There are many today who know the disappointment, and maybe even the shame, of a serious fall. Do you give up, or do you fight back?
Usually the most watched event of the Winter Olympics every four years is the women's figure skating competition. At the 2006 Games in Italy, a lot of America's hopes for a gold medal were riding on Sasha Cohen after she managed a thin, first-place edge after the initial short program. Then came the decisive long skating program. Suddenly, all hopes of any medal seemed to disappear with a major fall early in her program. With a major deficit in her score from her fall, Sasha Cohen could have easily lost heart, but she didn't. She fought back with a strong and impressive showing in the rest of her performance. When the rest of the world's best had all skated, the young woman who had fallen and seemed to have forfeited any hope of being a champion stood on that podium with a coveted silver medal.
You could also look at what happened with Jesus' disciple, Simon Peter, to see what Jesus wants to do after you've failed. In Luke 5:4-6, we see what happened after Simon's all-out fishing effort ended in a discouraging and total failure. Then Jesus came aboard and said, "'Put out into deep water, and let down the nets for a catch.' Simon answered, 'Master, we've worked hard all night and haven't caught anything.'" Some might translate that to say, "Hey, I gave it my best shot. I failed. What's the use of trying again, Lord?" Maybe you know that feeling.
The story doesn't end there. Simon said to Jesus, "But because You say so, I will let down the nets." That could be translated to say, "I feel like giving up, but I'm going to get back in the game for only one reason. Jesus wants me to." This time there's one big difference: Jesus is in command. What was the result? "They caught such a large number of fish that their nets began to break."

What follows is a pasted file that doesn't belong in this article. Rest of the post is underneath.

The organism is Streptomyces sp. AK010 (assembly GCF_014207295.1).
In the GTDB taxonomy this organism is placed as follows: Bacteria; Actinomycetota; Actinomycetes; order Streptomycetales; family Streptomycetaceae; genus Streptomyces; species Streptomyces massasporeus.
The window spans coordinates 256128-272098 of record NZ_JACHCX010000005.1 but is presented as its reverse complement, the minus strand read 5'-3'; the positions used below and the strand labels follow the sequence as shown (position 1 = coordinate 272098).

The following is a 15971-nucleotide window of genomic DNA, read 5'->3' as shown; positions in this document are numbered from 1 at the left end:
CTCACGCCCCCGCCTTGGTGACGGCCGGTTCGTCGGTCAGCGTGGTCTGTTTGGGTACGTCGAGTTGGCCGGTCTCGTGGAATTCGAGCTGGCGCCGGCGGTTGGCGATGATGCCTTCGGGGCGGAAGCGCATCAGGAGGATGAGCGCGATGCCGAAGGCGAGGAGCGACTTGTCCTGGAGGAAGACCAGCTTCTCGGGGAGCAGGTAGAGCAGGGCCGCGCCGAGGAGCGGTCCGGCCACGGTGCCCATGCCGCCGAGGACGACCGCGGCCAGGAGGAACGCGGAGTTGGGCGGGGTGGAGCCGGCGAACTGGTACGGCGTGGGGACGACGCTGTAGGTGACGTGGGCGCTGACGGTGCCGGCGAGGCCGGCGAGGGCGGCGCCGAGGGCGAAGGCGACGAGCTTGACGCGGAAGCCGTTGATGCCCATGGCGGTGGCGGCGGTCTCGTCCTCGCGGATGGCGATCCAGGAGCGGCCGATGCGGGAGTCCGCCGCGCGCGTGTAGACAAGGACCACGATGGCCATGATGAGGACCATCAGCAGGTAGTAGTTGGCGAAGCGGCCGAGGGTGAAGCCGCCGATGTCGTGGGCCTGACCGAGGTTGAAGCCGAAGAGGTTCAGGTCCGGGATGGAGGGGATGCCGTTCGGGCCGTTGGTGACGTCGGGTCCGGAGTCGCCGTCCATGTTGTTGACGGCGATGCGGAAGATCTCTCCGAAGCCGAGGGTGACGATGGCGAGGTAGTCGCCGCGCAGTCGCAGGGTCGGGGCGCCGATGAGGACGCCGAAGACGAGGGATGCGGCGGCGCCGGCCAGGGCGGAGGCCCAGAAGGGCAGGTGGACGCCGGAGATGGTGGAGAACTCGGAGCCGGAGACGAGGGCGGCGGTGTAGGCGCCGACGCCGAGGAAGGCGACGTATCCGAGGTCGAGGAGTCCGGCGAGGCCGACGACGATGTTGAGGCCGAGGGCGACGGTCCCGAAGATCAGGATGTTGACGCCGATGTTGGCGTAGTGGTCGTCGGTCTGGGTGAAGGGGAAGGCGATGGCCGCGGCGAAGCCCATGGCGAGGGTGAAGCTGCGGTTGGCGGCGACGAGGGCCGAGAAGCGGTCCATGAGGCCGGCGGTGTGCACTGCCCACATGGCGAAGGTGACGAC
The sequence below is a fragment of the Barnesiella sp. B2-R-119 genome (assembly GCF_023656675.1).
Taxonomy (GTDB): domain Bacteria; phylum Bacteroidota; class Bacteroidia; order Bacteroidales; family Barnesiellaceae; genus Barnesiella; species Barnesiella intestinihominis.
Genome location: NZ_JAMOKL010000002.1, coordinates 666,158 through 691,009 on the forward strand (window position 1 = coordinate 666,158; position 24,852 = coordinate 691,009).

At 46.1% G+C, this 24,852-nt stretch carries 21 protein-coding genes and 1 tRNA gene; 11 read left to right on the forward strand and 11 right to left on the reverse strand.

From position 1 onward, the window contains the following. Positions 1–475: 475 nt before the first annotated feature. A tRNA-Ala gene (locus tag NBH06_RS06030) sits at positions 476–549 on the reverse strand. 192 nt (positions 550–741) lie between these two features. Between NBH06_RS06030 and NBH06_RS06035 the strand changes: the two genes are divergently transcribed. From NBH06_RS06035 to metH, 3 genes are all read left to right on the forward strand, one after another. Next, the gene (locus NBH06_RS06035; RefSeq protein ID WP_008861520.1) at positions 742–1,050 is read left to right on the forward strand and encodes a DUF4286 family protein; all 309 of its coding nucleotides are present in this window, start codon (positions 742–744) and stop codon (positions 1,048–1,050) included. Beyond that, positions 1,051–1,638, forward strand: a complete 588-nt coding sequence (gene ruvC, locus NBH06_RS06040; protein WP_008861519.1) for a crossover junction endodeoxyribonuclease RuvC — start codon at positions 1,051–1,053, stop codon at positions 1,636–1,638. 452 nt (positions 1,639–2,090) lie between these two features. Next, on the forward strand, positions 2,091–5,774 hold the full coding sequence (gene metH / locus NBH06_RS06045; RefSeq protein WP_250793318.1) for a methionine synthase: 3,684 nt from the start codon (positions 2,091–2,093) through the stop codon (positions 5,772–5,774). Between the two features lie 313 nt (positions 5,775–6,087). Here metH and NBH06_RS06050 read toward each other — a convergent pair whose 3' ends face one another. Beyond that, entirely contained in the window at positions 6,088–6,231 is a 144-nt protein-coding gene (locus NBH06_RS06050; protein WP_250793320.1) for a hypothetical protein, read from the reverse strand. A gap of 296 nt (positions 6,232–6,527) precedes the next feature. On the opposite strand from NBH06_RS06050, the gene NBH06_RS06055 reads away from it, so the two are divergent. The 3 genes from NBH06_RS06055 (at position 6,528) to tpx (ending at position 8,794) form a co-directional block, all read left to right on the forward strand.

Simon's greatest catch came right on the heels of one of his greatest fishing failures, because this time he's not in command. Jesus is in command. Later, when this same man has shamefully failed his Savior by going AWOL when Jesus needed Him the most, he rebounds to great spiritual leadership, including the day he helped 3,000 people come to Jesus. Because Peter at the wheel ended up in his greatest crash, so in his shame, he gave Jesus the wheel and Simon Peter finished a champion.
You've seen what you can do and sometimes it doesn't have a happy ending. Now it's time to see what God can do. Jesus made this promise: "For I will forgive their wickedness and will remember their sins no more" (Hebrews 8:12). He's told us, "If we confess our sins, He is faithful and just and will forgive us our sins and purify us from all unrighteousness" (1 John 1:9). That sounds like a fresh start or another chance, doesn't it? Simon failed, Moses failed, and yet God still had something very important for them to do for Him once they repented and surrendered their brokenness to Him. He wants to do that for you today.
With Jesus, failure never has to be final. If you will, in the strength of Christ, fight back from your fall, you can stand on heaven's podium and hear your Savior's cherished words, "Well done, good and faithful servant."